Going for a run could improve cramming for exams
Ever worried that all the information you've crammed in during a study session might not stay in your memory? The answer might be going for a run, according to a new study published in Cognitive Systems Research.
A student's choice of activity after a period of learning — such as cramming for an exam – has a direct effect on their ability to remember information. The researchers behind the new study, from the University of Applied Sciences Upper Austria, say students should do moderate exercise, like running, rather than taking part in a passive activity such as playing computer games if they want to make sure they remember what they learned.
"I had kids in an age where computer games started to be of high interest," said Harald Kindermann, lead author and professor at the University of Applied Sciences Upper Austria. "I wanted to find out how this — and hence the increasing lack of exercise in fresh air — impacts their ability to memorize facts for school."
In the study, Dr. Kindermann and his colleagues asked 60 men aged 16-29 to memorize a range of information, from learning a route on a city map to memorizing German-Turkish word pairs. They were then split into three groups: one group played a violent computer game — Counter Strike — one went for a run and one (the control group) spent time outside. The researchers compared how well the people in each group remembered the information they were given.
The results showed that the runners performed best, remembering more after the run than before. Those in the control group fared slightly worse, and the memories of people who played the game were significantly impaired.
"Our data demonstrates that playing a video game is not helpful for improving learning effects," Dr. Kindermann added. "Instead it is advisable for youngsters, and most probably for adults too, to do moderate exercise after a learning cycle."
What's causing this effect is complex. The stress hormone cortisol is known to have an impact on our memory retention: in some circumstances it helps us remember things, and in others it impairs our memory. There are two types of stress in this sense — psychological and physical — and it could be that substances released by a physical stress like running improve memory retention.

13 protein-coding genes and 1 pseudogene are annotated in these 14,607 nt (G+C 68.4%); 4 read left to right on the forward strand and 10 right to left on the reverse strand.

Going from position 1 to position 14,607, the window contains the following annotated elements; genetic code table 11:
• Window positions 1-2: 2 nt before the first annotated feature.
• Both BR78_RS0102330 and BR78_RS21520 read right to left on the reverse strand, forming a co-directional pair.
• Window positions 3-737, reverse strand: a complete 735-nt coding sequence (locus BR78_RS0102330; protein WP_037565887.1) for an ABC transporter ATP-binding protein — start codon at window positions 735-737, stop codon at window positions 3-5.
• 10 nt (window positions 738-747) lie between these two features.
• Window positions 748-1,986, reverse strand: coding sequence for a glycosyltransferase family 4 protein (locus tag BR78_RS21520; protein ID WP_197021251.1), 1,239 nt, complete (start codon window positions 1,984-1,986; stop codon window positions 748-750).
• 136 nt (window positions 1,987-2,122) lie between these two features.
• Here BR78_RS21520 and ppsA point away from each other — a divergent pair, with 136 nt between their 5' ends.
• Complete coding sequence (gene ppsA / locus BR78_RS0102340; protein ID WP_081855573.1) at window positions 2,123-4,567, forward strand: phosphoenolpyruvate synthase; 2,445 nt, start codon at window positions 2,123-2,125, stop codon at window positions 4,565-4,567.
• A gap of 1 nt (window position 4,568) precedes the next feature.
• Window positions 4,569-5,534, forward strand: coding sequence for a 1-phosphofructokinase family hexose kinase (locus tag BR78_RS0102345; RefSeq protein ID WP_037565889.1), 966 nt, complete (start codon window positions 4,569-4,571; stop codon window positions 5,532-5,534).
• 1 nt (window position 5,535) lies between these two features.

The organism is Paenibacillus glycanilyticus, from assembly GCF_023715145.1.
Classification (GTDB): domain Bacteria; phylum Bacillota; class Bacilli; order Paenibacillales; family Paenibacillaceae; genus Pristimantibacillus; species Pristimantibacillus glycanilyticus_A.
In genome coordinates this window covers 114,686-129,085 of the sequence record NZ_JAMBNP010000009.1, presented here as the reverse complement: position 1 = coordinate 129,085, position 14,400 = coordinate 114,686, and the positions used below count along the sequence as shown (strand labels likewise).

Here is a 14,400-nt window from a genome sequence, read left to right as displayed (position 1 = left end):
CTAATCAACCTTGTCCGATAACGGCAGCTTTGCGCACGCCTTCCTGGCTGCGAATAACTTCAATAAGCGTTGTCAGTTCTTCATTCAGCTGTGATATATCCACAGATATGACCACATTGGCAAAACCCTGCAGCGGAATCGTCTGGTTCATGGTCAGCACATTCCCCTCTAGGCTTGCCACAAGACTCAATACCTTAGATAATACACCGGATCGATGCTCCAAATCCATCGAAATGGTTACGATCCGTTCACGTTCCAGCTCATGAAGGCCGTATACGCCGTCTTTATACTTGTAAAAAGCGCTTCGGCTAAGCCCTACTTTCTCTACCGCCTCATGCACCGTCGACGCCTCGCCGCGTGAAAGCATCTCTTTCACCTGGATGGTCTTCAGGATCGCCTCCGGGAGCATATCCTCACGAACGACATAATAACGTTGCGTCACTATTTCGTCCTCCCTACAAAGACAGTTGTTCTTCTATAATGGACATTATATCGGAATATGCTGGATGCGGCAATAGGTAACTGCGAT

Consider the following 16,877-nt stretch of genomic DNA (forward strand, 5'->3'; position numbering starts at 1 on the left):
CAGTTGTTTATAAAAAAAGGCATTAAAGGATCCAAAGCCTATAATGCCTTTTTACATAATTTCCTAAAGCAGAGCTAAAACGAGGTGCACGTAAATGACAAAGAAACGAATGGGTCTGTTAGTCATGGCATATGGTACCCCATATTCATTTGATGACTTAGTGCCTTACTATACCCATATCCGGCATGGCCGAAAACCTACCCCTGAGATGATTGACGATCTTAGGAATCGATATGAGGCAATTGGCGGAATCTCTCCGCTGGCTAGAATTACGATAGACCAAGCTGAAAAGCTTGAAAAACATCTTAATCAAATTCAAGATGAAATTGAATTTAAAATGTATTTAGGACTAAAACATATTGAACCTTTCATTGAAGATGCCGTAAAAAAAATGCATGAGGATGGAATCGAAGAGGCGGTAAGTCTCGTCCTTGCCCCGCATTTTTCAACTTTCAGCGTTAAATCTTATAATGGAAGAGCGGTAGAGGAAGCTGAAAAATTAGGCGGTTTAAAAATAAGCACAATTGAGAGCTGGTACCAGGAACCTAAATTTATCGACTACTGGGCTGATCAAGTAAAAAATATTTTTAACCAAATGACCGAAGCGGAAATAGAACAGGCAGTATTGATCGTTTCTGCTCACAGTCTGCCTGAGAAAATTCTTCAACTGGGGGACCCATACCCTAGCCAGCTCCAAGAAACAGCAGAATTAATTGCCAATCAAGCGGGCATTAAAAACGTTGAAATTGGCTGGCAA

The researchers had two main hypotheses. First, it could be that violent computer games trick the brain into believing it is under real physical threat. This, combined with the psychological stress of gameplay, means that the brain focuses on these perceived threats, and rejects any information it has just learned.
Alternatively, their second hypothesis was that the physical stress of running switches the brain into "memory storage mode" where it retains the information the student wants to remember. During moderate exercise like running, the body produces more cortisol to keep the body's systems in balance while it's under physical stress. It's this cortisol that could help improve memory. However, the link between cortisol levels and memory retention is uncertain, so further research is needed.
Dr. Kindermann and the team now plan to extend this study and investigate the effects of violent computer games and other post-study activities on long-term memory.
Read more on Elsevier Connect.
Notes for editors
The article is "Playing counter-strikes versus running: The impact of leisure time activities and cortisol on intermediate-term memory in male students," by Harald Kindermann, Andrija Javor and Martin Reuter ( doi:10.1016/j.cogsys.2016.01.002). It appears in Cognitive Systems Research, volume 40 (2016), published by Elsevier.
Copies of this paper are available to credentialed journalists upon request; please contact Elsevier's Newsroom at [email protected] or 31-20-485-2492.
About Cognitive Systems Research
Cognitive Systems Research covers all topics in the study of cognitive systems and processes, in both natural (i.e. animal and human) and artificial (such as software and robotic) systems. The journal emphasizes the integration of ideas, concepts, constructs, theories, models and techniques from multiple paradigms, perspectives, and disciplines, in the analysis, understanding, and design of cognitive and intelligent systems. Contributions describing results obtained within the traditional disciplines of cognitive science and from engineering, social sciences are also sought if such work has broader implications and relevance. The journal seeks to foster and promote the discussion of novel approaches in studying the structure, function and dynamics of cognitive and intelligent systems.
Elsevier is a world-leading provider of information solutions that enhance the performance of science, health, and technology professionals, empowering them to make better decisions, deliver better care, and sometimes make groundbreaking discoveries that advance the boundaries of knowledge and human progress. Elsevier provides web-based, digital solutions — among them ScienceDirect, Scopus, Research Intelligence and ClinicalKey– and publishes over 2,500 journals, including The Lancet and Cell, and more than 35,000 book titles, including a number of iconic reference works. Elsevier is part of RELX Group, a world-leading provider of information and analytics for professional and business customers across industries.